This time, he got the step on the defender and might have been able to catch up to Smith’s throw if the defender doesn’t pull back on his arm, as shown. There was a penalty on this play anyway, so the Jets still got the first down, but this wasn’t called.
Just like the others, this is again (a) too late and (b) overthrown.
Can’t blame Smith for this one, as Matt Simms makes the throw and doesn’t get enough on it, as it flutters through the air and McKelvin drops an easy interception. You can see that Hill has at least two steps on his man at the back of the end zone but Simms fails to put enough juice on it to get it in the window between three players, including McKelvin who you can just see entering the picture on the far right.
Finally, he’s wide open for what should be an easy touchdown at the back of the end zone. Simms has to do a better job there of anticipating and finding a clean passing lane. Marcell Dareus knocked the pass down, but Simms would also have been wary of Kiko Alonso sitting in the middle of the field.
So, the assumption on Hill seems to be that he’s not getting open, but on this evidence a better timed or more accurate throw probably would have led to a successful completion on most of these plays. This doesn’t excuse Hill entirely — he simply has to find a way to get himself involved in the offense, whether that’s by sharpening up his routes even more, paying more attention to detail, being more physical or catching the ball in traffic. Maybe it wouldn’t hurt to run a screen or end around to get the ball in his hands too. I’ll give him credit for one more play though, he beat his man off the line with a clean release and then drew the safety over to the middle of the field to create the room for Smith’s long completion to Santonio Holmes in the third quarter.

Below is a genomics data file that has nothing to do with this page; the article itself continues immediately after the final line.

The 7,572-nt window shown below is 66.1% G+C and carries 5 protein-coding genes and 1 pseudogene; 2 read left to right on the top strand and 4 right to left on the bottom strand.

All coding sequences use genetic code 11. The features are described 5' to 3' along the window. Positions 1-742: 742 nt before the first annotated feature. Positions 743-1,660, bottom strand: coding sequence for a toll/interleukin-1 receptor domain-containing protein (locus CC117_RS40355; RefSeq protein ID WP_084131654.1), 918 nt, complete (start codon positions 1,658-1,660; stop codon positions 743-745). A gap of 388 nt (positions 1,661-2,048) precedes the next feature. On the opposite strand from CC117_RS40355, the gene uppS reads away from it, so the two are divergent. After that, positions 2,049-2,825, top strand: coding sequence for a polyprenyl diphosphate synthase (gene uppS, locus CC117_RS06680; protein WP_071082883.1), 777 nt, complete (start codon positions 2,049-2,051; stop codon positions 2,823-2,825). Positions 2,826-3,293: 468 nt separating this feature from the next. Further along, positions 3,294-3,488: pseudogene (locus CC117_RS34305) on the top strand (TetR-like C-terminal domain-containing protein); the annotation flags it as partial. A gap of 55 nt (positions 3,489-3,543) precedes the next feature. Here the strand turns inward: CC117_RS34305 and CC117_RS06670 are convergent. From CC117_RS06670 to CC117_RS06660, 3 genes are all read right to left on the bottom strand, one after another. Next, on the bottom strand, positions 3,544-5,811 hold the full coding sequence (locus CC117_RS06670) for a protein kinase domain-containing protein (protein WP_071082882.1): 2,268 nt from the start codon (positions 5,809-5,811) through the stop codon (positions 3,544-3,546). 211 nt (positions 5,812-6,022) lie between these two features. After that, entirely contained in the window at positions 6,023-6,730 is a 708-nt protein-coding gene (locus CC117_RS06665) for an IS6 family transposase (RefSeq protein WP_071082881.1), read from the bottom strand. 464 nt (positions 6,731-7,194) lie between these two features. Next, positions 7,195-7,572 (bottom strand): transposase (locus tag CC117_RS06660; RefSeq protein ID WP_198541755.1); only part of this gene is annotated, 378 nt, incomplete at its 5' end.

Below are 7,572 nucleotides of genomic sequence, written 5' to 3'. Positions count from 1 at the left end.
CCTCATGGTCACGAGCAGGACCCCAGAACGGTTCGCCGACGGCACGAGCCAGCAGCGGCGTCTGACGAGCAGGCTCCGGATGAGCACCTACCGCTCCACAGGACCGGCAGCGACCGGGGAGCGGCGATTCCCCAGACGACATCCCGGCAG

I wonder how many of those nine passes David Garrard would have been able to complete…
Holmes had two big catches, but failed to make a clean grab on a low diving attempt that was initially ruled a catch and then overturned. He also appeared to miss his block on a screen pass, which meant that the player he was supposed to block (Aaron Williams) jumped the route and almost picked it off. He made two great plays and the Jets needed that, but they need more consistency than big plays from Holmes right now, especially with Jeremy Kerley out.
Greg Salas continues to show promise with a spectacular diving catch for 25 yards to get Matt Simms going. He had one other tough catch over the middle earlier in the game. David Nelson on the other hand had just one catch, short of a first down, but did draw a penalty. Josh Cribbs was in for four plays and ran the ball a couple of times.
At tight end, Kellen Winslow’s return saw him surprisingly limited to just eight snaps, although he did have a nice catch over the middle. Jeff Cumberland had three catches including a touchdown, but only one of those catches didn’t come in garbage time. He was also a bit rusty as a blocker, making a couple of mistakes.
Zach Sudfeld, who had been starting, had just three snaps with Winslow and Cumberland back. Konrad Reuland didn’t get any reps.
Up next…onto the defense, where sometimes Muhammad Wilkerson is just too good.